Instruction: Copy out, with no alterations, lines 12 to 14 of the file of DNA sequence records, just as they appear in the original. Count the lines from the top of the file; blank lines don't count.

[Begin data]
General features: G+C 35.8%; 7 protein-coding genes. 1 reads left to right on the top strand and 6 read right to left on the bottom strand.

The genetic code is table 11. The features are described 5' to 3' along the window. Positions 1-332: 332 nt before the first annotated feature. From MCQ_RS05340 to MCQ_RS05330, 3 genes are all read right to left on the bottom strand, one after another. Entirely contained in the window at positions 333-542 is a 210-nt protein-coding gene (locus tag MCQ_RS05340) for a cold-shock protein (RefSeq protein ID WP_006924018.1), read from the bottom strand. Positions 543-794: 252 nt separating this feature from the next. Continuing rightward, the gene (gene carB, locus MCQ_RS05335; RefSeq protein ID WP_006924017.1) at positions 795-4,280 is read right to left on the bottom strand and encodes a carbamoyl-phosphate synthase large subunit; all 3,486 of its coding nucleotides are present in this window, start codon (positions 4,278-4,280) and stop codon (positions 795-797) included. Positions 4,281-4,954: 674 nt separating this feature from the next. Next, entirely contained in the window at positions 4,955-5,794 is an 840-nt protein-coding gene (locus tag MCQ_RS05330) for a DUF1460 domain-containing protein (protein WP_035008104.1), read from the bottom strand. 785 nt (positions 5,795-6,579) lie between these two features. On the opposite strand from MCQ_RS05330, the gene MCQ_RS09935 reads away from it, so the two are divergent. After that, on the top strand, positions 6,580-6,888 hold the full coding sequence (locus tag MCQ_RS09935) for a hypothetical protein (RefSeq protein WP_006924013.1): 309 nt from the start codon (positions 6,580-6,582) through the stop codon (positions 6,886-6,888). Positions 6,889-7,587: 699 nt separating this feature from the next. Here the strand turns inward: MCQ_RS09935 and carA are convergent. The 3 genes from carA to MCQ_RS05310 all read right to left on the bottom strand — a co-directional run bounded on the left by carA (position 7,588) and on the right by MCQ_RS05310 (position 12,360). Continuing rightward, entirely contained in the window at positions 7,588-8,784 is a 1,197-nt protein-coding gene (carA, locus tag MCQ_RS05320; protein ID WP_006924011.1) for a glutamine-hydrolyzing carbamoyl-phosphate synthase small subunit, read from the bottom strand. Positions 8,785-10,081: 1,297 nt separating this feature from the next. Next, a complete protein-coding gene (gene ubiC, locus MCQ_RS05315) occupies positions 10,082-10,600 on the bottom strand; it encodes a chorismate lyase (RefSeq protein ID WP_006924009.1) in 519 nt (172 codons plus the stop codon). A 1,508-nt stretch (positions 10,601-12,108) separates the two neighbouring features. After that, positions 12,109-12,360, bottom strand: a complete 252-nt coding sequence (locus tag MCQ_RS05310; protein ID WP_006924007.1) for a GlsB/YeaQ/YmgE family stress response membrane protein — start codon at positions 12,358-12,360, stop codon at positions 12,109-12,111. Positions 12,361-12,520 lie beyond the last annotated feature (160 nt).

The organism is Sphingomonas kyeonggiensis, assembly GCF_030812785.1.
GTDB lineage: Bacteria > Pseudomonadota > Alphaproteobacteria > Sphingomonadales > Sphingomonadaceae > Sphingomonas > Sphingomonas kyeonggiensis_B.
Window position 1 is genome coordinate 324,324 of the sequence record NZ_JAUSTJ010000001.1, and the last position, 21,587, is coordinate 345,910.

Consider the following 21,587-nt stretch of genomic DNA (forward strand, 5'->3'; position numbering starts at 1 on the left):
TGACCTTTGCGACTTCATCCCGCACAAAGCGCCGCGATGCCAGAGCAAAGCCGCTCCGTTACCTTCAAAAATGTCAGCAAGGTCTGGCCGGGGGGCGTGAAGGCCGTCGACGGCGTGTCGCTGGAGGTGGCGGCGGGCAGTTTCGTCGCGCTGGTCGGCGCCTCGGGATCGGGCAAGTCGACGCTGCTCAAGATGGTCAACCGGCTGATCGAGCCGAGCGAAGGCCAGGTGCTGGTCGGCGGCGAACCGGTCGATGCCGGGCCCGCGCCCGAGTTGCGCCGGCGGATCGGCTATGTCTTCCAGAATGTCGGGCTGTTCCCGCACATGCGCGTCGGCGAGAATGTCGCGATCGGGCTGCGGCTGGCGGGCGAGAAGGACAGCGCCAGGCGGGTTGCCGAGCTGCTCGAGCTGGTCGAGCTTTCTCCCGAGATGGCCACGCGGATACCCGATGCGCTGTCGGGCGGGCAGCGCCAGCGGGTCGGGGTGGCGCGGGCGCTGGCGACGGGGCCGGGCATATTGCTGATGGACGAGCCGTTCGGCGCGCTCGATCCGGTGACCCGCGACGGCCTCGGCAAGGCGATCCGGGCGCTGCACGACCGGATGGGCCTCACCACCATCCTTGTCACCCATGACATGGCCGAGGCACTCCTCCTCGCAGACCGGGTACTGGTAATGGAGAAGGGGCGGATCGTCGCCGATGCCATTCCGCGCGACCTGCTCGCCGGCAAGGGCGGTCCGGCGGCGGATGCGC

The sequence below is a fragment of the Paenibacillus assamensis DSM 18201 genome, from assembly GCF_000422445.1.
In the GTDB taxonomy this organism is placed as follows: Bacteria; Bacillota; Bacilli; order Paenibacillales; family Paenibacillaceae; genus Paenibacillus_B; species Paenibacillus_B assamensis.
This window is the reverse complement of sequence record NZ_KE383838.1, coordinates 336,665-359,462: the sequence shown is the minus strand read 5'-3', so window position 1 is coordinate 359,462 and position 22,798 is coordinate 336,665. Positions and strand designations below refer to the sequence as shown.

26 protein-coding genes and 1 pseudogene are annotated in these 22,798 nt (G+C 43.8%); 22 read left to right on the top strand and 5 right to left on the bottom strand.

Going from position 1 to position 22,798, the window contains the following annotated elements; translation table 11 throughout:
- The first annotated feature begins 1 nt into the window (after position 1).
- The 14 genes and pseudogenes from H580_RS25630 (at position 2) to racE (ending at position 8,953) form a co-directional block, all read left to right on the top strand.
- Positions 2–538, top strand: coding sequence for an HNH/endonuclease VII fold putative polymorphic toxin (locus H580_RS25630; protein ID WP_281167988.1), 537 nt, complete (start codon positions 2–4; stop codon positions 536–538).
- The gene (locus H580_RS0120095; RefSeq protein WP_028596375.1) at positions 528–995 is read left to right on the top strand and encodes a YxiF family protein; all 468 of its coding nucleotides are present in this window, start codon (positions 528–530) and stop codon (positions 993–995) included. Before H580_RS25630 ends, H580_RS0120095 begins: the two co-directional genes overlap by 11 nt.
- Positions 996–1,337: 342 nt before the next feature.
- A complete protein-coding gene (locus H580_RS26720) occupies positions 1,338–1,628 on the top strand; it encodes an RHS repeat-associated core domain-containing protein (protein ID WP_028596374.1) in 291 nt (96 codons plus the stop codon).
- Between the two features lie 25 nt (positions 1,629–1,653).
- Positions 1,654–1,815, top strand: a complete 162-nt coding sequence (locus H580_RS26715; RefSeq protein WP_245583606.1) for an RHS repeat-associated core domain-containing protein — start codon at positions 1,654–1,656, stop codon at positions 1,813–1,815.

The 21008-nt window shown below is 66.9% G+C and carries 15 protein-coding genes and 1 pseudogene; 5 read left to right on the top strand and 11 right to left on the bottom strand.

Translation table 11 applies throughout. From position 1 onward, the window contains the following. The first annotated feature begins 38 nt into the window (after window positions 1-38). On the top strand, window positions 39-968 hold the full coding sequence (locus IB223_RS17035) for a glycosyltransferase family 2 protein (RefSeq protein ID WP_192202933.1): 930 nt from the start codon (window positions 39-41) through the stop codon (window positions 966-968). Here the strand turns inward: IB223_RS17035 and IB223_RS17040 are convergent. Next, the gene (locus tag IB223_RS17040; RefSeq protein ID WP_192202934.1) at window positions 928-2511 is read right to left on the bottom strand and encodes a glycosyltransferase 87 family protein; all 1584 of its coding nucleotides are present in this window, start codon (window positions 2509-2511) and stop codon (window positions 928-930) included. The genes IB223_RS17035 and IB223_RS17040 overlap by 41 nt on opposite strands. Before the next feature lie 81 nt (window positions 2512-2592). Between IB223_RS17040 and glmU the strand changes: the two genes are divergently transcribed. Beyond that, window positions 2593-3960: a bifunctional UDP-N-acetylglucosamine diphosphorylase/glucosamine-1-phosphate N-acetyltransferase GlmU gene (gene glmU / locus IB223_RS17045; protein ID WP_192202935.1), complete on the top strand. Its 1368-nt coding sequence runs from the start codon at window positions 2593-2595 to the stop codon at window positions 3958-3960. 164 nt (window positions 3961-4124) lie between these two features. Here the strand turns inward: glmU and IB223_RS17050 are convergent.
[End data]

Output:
Going from position 1 to position 22,798, the window contains the following annotated elements; translation table 11 throughout:
- The first annotated feature begins 1 nt into the window (after position 1).
- The 14 genes and pseudogenes from H580_RS25630 (at position 2) to racE (ending at position 8,953) form a co-directional block, all read left to right on the top strand.